Teaching someone how to sautee is very, very difficult. Working quickly, flipping pans, searing fish--these are the easy parts. Controlling your heat, working efficiently, communicating--these are the hard parts. Strangely, as I came up as a sautee cook, none of these lessons were being taught to me. After a summer of working the five AM pastry shift, I was being brought back to the hot line. Being in pastry had been good for me--after curdling creme anglaise and burning profiteroles enough times, I had honed my technique down to a point where little time was wasted, and no detail was overlooked. My chef either saw talent in me, or was desperate for new blood on the line. He paired me with T, a 40 something journeywoman cook with a gruff demeanor and a hot temper. Most of the other cooks showed her a good deal of respect--not just because she was older, but because she had been holding down the busiest station on the line since the restaurant opened. Now it was my turn.
"Hold your pan like this, and you've kinda got a deep fryer." I was watching T cook crab cakes--a huge seller on that menu. They were gently cooked in a beautiful new all-clad pan, in grapseed oil, then warmed through in the oven. Getting them right was hard--too much breading and they burned, too wet and they wouldnt brown, too loosely packed and they fell apart. T was showing me shortcuts--but in her mind this was just the way it was done.
"You can sear off five orders of crab cakes at a time, then just heat them up when an order comes in."
"But chef doesn't want us to..."
"Well if you want your station to go down, then I dont give a fuck." She stormed down the line, then back, then down to the walk-in, then back.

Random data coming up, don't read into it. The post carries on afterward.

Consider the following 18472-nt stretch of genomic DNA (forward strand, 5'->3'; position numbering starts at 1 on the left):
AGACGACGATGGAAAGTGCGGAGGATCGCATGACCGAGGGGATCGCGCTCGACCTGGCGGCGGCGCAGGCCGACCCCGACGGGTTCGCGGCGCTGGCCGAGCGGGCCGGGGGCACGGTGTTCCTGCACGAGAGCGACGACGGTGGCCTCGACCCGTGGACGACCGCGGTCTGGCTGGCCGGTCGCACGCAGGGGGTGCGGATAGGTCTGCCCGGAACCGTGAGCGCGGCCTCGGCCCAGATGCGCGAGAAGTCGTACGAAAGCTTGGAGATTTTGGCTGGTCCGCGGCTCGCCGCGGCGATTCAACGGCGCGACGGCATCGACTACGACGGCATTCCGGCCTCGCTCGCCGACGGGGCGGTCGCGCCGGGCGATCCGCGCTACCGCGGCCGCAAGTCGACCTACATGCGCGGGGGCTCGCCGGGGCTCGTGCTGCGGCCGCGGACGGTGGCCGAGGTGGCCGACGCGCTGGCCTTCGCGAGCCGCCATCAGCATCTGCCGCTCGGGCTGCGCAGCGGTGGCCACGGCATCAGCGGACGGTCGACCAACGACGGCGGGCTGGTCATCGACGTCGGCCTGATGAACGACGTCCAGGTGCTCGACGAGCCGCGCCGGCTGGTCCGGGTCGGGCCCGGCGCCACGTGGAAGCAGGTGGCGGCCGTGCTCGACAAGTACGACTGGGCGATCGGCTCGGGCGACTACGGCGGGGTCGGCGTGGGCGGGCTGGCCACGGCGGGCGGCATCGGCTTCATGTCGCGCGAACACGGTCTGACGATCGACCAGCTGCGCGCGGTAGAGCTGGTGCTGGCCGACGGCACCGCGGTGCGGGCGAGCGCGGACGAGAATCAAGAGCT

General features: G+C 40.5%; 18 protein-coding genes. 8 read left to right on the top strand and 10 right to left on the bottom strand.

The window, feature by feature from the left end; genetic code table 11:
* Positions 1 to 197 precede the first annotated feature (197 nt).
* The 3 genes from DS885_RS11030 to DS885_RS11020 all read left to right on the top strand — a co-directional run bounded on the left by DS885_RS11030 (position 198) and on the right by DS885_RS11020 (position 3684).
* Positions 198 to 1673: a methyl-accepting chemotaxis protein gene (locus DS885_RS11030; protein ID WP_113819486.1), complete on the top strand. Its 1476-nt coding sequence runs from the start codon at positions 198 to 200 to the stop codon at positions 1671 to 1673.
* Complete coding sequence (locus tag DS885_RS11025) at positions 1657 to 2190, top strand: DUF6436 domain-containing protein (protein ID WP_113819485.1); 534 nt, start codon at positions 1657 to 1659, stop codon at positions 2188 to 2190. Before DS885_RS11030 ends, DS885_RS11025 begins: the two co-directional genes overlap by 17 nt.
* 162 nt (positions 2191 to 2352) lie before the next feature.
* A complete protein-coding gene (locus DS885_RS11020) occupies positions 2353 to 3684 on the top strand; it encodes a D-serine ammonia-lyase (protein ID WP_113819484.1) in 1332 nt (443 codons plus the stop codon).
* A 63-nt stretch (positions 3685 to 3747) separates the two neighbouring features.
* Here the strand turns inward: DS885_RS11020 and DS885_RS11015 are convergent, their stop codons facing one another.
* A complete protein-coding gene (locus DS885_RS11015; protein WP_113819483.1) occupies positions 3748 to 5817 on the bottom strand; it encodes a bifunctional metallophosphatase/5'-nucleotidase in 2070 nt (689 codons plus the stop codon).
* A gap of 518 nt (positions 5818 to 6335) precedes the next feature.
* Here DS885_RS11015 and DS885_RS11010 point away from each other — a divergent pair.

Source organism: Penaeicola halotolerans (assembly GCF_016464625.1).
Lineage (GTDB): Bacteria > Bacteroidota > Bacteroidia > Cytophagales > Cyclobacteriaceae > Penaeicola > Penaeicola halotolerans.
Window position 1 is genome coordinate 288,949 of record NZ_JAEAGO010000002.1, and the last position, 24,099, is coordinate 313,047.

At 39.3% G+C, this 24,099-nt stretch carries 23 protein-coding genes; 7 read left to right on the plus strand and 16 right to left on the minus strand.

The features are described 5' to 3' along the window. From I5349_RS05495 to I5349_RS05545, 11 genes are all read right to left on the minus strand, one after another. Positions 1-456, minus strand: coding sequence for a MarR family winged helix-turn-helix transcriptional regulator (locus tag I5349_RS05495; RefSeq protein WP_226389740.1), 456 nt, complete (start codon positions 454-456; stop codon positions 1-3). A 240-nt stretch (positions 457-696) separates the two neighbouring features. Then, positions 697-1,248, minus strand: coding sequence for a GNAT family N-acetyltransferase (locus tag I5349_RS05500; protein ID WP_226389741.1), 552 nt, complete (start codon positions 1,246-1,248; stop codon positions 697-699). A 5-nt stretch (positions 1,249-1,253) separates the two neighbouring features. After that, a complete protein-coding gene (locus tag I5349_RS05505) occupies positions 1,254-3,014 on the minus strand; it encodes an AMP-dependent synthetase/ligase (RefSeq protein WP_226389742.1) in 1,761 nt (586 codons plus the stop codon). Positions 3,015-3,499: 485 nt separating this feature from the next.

"Can you help me with the scallop..."
"Get out of the way." She shoved me aside and cooked a couple of orders, saying nothing to me.
"There, now its your turn."
Any questions about technique, or the whys of cooking were met with a short, angry response--like I was stupid for even asking. I struggled through my shifts in the following weeks, and when the chef caught me searing off more crab cake orders than I had on fire, he went crazy.
"Since when do we sear off more orders than we have on fire?!?"
"Um, that's the way I was trained Chef."
As soon as those words crossed my lips, I came the realization that my training up to this point had been a bit of a waste. All of those questions I had been asking had been ignored because T didnt know the answers. All of the short cuts came because she didnt know any other way to keep up. Such an epiphany is great for a cook, but it doesnt get them out of the weeds in that moment. It would mean many hard nights with my Chef literally standing over my shoulder, watching every movement, screaming at me to re-fire the second I did something wrong. (despite the yelling, at least he was telling me where I was making mistakes) I scoured cookbooks, trying to gather as much information on technique as I could. T glared at me every night from then on--after all, I was the culinary school punk who had outed her as a bad trainer. Eventually she left, and not long after that I moved into her old lead cook position.
Training a cook has greater ramifications than just running a good or bad service. You're passing on hundreds of years of culinary tradition when you teach someone. You're leaving a part of yourself with that cook. If you do it right, the cook will remember the lessons you taught them. If you do it wrongly, the cook will only remember you. As the teacher, its not enough to just show technique--you have to teach how to communicate--and how to be aware in every moment. When you start to get good, its like time and space slow down for you. You're no longer frantic. You are in control. And its your duty to pass the right lessons on.
- out the door spring rolls are worth the extra money
- pizzaria delfina opened on California street--a quick bike ride from my apartment. eating there was fun--there was so much nervous energy in the room they probably couldve powered the whole block with it. the food was exceptional (best. tripe. ever.) so was the espresso from the e61.
- most of you were wrong. the correct answer was Heart.
- when your adrenaline rush meets your caffiene rush, it will either be beautiful, or you will want to throw up. sometimes both.
- whats worse--mental or physical fatigue? does one lead to the other?
- san francisco, I love you.